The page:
We Are the World

Austin is Iowa. Houston is Washington, D.C. El Paso is Kuwait. These days, Texas is the stand-in state.

TO GET TO KUWAIT, GO TO EL PASO. ARLINGTON NATIONAL CEMETERY is in Austin, and Iowa is just a few miles to the east. The beaches of Cuba are near Conroe. And if you want to see suburban Washington, D.C., do as I am doing this cool Sunday morning in April and head for the Dixie Woods subdivision south of Houston. My guide is Alfred Cervantes, the location coordinator for the Houston Film Commission. His job is to look at the routine things people see every day—houses, trees, elevators, old buildings—and see them through the eyes of a Hollywood director, not as sights but as sites. With the right camera angle, downtown Houston can be Detroit, as it was in Robocop 2, and a home just off Main Street near Rice University can be an Italian hotel, as it was in A Woman of Independent Means.

We Texans are fond of believing that our state is different and that nothing makes it that way more than the land. But Hollywood knows better. One reason the Texas film industry is thriving today is that Texas can be just about anywhere; this is, after all, the place where the coastal plain, the Southern pine forest, the Great Plains, and the Chihuahuan Desert come together, give or take a few hundred miles. I watched Courage Under Fire and accepted that I was seeing Kuwait and Arlington National Cemetery; I watched Michael and believed that I was looking at Iowa; I watched Rough Riders and for all I knew the landing of Theodore Roosevelt’s troops had been filmed at Guantánamo Bay instead of the sandbars of Cypress Creek. Hollywood’s treatment of Texas has come full circle. Once it regarded our beloved landscape as so inadequate that it found it necessary to shoot westerns about Texas, such as the John Ford classic Red River, in Monument Valley, Utah. Today Texas stands in for the world—including Utah (in Shadows of Desire ).

Africa? Try San Antonio in Ace Ventura: When Nature Calls. Bolivia? How about the Big Bend region in Gambler V ? Berlin, circa 1936? Dallas for The Jesse Owens Story. When Gambler V needed a Wild West town, the scene shifted from the real Wild West to Galveston’s Strand, which, when West Texas was still a frontier, was known as the Wall Street of the Southwest; Hollywood covered it with dirt and drove cattle down it. California? New Braunfels in Escape From L.A. (the surf scene was shot at Schlitterbahn). Then there’s The Chase, a recent Charlie Sheen flop, which takes place entirely in California but was filmed entirely in Houston. “For a freeway chase scene,” recalled Cervantes, “they brought in palm trees and propped them up beside the road.”

Cervantes is a native Houstonian, if you count growing up in Pasadena, and he managed to parlay a high school film course and a little luck into an internship on a low-budget film that led to a career. After six years as a location scout, he never goes anywhere without a camera, and he probably knows the physical attributes of Houston better than anyone else in town. The route he had chosen took us through Italy and France—two locations from A Woman of Independent Means, the Italian hotel and a home in the Memorial area that served as a French château. The scene was shot with a forty-foot-high blue screen so that the Eiffel Tower could later be superimposed in the background. Then we were back in the American Midwest—you might know it as Rosenberg—at the sheriff’s home in Powder, a two-story white frame farmhouse chosen for its wraparound porch.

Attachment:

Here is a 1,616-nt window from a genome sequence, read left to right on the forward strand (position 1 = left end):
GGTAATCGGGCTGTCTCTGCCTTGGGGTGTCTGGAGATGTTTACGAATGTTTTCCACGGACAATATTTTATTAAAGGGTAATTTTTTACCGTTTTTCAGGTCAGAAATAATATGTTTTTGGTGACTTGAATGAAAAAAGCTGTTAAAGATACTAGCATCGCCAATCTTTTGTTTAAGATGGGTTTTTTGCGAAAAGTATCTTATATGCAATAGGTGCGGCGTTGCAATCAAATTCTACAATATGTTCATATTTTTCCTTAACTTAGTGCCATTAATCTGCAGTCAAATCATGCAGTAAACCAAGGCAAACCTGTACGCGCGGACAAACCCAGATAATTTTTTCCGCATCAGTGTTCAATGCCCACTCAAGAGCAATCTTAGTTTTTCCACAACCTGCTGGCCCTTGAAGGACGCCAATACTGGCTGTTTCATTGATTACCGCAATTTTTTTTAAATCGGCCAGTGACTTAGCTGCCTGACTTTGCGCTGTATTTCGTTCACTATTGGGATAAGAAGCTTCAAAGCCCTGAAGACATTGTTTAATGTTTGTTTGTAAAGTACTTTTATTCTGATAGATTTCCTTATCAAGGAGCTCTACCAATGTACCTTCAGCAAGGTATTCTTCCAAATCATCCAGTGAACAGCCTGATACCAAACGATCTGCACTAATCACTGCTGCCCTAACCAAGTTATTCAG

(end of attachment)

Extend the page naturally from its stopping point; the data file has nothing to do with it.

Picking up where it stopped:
We picked up the South Loop and made some turns into an area that was somewhere around Pearland and Friendswood. It looked a lot like Houston. It didn’t look anything like Washington, D.C. Still, Dixie Woods is the location for Arlington Road,  described by Cervantes as an FBI thriller starring Tim Robbins, Jeff Bridges, and Joan Cusack. Because the two main characters do a lot of peering through blinds at each other’s houses, the angle between the houses, the foliage, and the quiet appearance of the street were crucial to the location. The size of one of the houses had to be appropriate for a professor’s salary and lifestyle: not too big, not too gaudy. Another requirement was that the houses had to be only a year or two old. Houston was one of the possible sites; North Carolina and suburban Maryland—the real setting—were its main competitors. Cervantes scouted thirty locations in Houston, took photographs, and sent them to California. They must have intrigued somebody, because the director and four producers came to Houston to scout locations.

“I knew they were looking for an intersection, probably a cul-de-sac,” Cervantes told me. “Dixie Woods has five or six cul-de-sacs, but only one of them was right.” He turned into the subdivision, and we plunged into pure suburbia: large two-story houses, each with a token pine tree. We passed one cul-de-sac, two, three, and each time, Cervantes slowed down to show me what was wrong: the fronts of the houses were too flat, or the house on the corner was too big, or the colors of the brick weren’t photogenic. Then we arrived at the fourth cul-de-sac. Instead of towering Georgians, we were greeted by smaller-scale homes whose second-story window casements broke up the roofline. I was looking at suburban D.C.

“This wasn’t necessarily one of my top prospects,” Cervantes said. “We had looked at and liked a subdivision in the northwest part of the city. It was the second day before we got here. When they asked to get out of the car and look around, I knew it was a good sign.” When they asked one of the homeowners if they could look in her back yard, that was a great sign. Even so, the Hollywood contingent left town with the decision unmade, and Cervantes had to wait a week or so before learning

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